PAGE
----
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How to find the sum of this infinite series

Hello all, I have one last major question, where would I get started on the following question:


I know it is a series (obviously), and I think it is geometric, but I have no idea as to how to start it. Does anyone have any first steps/tips as to what I could do for this?

Thanks so much in advance!

Edit: Per the first comment on my posting, by 1hf, see:

Very close to How to find the sum of this infinite series

In particular, see the answer at How to find the sum of this infinite series

Thanks all!

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marked as duplicate by t.b., Arturo Magidin, Aryabhata, Asaf Karagila, Sivaram May 2 '11 at 17:04

This question has been asked before and already has an answer. If those answers do not fully address your question, please ask a new question.

Very close to… . In particular, see the answer at… – lhf May 2 '11 at 16:41
Thanks! If you put that in a answer form, I can give you credit for the answer easier :) – Nitroware May 2 '11 at 16:46

Hint: Observe that $$(\sum_{n=0}^\infty x^n)'=\sum_{n=0}^\infty nx^{n-1}$$ and $\sum_{n=0}^\infty x^n$ is convergent for all $|x|<1$

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Let $S_n=\sum_{k=0}^n k/3^k$. Simplify $3 S_{n+1} - S_n$ to determine $S_n$ and then take the limit as $n \to \infty$.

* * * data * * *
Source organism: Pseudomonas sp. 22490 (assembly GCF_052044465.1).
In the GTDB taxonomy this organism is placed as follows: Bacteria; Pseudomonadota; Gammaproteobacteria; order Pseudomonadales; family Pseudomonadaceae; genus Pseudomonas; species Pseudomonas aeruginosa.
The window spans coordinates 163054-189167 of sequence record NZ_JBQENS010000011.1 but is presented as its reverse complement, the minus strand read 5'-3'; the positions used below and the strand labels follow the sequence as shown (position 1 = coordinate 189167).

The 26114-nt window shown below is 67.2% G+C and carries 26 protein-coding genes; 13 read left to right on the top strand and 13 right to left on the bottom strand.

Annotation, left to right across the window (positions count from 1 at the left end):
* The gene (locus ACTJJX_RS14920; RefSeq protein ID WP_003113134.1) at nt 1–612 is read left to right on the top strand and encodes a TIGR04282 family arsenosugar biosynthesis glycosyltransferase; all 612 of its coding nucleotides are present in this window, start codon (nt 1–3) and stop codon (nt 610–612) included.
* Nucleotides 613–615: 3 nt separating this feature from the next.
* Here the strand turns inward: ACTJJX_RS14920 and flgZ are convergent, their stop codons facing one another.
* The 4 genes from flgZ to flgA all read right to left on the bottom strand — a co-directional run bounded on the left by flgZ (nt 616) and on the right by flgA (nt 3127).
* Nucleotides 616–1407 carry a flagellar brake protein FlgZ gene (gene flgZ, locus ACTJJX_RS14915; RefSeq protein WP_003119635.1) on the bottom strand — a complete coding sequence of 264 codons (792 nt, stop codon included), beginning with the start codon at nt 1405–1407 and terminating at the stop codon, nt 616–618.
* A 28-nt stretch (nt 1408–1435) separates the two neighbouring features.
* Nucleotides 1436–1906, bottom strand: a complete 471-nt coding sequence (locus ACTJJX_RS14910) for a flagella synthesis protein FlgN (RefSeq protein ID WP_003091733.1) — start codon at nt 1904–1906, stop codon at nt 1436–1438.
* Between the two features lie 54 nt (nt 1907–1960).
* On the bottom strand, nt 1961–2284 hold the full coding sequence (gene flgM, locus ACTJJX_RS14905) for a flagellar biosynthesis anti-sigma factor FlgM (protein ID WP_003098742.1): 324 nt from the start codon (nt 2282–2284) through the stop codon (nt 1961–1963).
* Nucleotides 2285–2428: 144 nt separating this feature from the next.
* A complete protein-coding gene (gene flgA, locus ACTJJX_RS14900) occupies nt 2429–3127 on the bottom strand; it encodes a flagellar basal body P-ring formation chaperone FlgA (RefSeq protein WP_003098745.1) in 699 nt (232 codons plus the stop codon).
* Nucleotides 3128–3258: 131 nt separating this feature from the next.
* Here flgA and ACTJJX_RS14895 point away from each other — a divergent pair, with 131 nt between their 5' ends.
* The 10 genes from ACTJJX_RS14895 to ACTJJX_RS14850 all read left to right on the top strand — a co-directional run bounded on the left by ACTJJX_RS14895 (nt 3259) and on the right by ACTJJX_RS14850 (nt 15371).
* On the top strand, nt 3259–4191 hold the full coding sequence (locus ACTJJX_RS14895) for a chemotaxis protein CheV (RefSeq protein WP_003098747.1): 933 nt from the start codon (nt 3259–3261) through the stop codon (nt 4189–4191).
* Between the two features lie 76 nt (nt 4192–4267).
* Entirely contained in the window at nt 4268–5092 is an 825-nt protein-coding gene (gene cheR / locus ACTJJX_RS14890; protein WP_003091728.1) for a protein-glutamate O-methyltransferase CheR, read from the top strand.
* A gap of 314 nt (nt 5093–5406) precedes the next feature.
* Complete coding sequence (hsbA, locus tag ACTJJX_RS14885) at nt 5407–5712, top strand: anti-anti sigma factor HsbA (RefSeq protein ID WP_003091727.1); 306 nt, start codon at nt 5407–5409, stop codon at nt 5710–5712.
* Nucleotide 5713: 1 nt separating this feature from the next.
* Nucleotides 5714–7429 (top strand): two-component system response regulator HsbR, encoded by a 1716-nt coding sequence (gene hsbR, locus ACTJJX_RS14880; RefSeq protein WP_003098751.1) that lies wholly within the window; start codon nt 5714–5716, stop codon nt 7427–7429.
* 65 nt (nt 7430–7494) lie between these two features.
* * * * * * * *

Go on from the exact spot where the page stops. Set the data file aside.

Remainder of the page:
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I get $3 S_{n+1} - S_n = 2 S_n + \frac{n+1}{3^n}$, in the limit this is $2S = 2S$... How do you get the sum? – quanta May 2 '11 at 16:59
I get $3S_{n+1}−S_n = \sum_{k=0}^n 1/3^k$ – Emre May 2 '11 at 17:10
I see! Thanks – quanta May 2 '11 at 18:48

It's (not quite) geometric. A geometric series is of the form $\sum_{n = 0}^\infty x^n$.

You are on the right track. For a geometric series, provided $|x|<1$, $$\sum_{n = 0}^\infty x^n = \frac{1}{1 - x}.$$

For convergent series, it's acceptable to differentiate term by term. This tells us, provided $|x| < 1$, $$\sum_{n = 0}^\infty nx^{n-1} = \left(\frac{1}{1-x}\right)' = \frac{1}{(1-x)^2}.$$

I claim your series is very close, but not quite, equal to this form with $x = 1/3$.

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